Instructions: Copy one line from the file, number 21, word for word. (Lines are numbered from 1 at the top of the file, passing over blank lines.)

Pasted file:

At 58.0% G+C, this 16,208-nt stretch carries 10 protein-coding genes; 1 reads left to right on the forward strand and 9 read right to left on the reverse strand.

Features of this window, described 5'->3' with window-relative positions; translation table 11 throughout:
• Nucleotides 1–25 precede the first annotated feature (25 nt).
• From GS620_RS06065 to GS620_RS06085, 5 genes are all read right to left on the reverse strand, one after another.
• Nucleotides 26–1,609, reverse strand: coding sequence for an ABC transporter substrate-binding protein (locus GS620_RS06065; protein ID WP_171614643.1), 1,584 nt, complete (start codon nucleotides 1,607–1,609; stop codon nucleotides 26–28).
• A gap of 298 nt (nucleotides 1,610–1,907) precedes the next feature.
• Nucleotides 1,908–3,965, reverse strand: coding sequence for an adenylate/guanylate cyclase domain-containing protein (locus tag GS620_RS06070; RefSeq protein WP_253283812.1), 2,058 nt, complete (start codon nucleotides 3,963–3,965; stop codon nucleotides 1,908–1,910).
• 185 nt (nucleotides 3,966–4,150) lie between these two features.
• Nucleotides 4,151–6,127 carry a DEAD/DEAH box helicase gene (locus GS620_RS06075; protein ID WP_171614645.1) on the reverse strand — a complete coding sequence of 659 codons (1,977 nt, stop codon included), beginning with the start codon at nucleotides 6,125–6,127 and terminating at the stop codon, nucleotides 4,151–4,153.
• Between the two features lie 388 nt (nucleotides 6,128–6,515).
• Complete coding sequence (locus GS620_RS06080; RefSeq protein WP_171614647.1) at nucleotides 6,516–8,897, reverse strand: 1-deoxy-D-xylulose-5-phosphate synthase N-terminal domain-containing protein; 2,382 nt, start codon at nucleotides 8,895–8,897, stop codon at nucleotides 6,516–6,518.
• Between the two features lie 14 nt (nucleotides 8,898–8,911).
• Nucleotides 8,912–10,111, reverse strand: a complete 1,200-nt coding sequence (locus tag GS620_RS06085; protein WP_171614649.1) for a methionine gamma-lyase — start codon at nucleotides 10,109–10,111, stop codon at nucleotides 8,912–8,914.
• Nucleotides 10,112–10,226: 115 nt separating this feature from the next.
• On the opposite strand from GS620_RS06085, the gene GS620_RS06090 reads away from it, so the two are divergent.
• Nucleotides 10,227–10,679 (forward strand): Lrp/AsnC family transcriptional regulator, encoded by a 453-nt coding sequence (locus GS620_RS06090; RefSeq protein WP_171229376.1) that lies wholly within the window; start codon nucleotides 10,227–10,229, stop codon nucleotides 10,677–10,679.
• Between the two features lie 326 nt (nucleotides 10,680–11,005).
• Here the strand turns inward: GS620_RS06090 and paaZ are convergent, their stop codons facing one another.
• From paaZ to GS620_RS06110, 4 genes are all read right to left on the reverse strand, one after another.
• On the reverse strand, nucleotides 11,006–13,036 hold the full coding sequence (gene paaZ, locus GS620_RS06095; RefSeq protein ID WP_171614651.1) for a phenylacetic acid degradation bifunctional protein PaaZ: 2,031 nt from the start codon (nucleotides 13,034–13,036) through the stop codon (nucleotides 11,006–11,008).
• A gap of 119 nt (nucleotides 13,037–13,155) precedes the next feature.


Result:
• A gap of 119 nt (nucleotides 13,037–13,155) precedes the next feature.